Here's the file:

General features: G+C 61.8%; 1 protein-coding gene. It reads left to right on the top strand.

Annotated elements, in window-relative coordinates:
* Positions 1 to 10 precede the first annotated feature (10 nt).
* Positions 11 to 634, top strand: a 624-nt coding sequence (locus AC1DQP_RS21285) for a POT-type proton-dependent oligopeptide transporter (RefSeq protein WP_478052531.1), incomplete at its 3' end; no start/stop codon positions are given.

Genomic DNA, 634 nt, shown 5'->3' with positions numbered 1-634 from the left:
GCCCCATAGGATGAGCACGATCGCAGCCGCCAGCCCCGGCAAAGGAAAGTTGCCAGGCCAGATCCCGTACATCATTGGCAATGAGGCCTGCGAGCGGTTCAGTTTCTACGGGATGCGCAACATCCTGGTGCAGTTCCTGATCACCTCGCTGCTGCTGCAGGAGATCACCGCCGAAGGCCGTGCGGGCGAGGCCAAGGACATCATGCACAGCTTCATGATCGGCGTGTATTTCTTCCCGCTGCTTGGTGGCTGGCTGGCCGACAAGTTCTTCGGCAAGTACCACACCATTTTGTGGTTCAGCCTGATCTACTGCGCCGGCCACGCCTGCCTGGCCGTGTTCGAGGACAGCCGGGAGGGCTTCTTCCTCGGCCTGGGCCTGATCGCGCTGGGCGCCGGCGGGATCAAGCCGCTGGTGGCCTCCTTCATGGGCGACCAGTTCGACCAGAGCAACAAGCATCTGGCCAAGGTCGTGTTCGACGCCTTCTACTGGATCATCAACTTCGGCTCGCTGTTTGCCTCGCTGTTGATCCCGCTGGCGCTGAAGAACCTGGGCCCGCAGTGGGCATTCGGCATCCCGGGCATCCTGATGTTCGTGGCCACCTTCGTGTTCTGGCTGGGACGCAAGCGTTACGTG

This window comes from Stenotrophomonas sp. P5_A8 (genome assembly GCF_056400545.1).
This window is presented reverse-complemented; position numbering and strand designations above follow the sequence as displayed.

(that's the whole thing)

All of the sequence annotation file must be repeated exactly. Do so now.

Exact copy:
General features: G+C 61.8%; 1 protein-coding gene. It reads left to right on the top strand.

Annotated elements, in window-relative coordinates:
* Positions 1 to 10 precede the first annotated feature (10 nt).
* Positions 11 to 634, top strand: a 624-nt coding sequence (locus AC1DQP_RS21285) for a POT-type proton-dependent oligopeptide transporter (RefSeq protein WP_478052531.1), incomplete at its 3' end; no start/stop codon positions are given.

Genomic DNA, 634 nt, shown 5'->3' with positions numbered 1-634 from the left:
GCCCCATAGGATGAGCACGATCGCAGCCGCCAGCCCCGGCAAAGGAAAGTTGCCAGGCCAGATCCCGTACATCATTGGCAATGAGGCCTGCGAGCGGTTCAGTTTCTACGGGATGCGCAACATCCTGGTGCAGTTCCTGATCACCTCGCTGCTGCTGCAGGAGATCACCGCCGAAGGCCGTGCGGGCGAGGCCAAGGACATCATGCACAGCTTCATGATCGGCGTGTATTTCTTCCCGCTGCTTGGTGGCTGGCTGGCCGACAAGTTCTTCGGCAAGTACCACACCATTTTGTGGTTCAGCCTGATCTACTGCGCCGGCCACGCCTGCCTGGCCGTGTTCGAGGACAGCCGGGAGGGCTTCTTCCTCGGCCTGGGCCTGATCGCGCTGGGCGCCGGCGGGATCAAGCCGCTGGTGGCCTCCTTCATGGGCGACCAGTTCGACCAGAGCAACAAGCATCTGGCCAAGGTCGTGTTCGACGCCTTCTACTGGATCATCAACTTCGGCTCGCTGTTTGCCTCGCTGTTGATCCCGCTGGCGCTGAAGAACCTGGGCCCGCAGTGGGCATTCGGCATCCCGGGCATCCTGATGTTCGTGGCCACCTTCGTGTTCTGGCTGGGACGCAAGCGTTACGTG

This window comes from Stenotrophomonas sp. P5_A8 (genome assembly GCF_056400545.1).
This window is presented reverse-complemented; position numbering and strand designations above follow the sequence as displayed.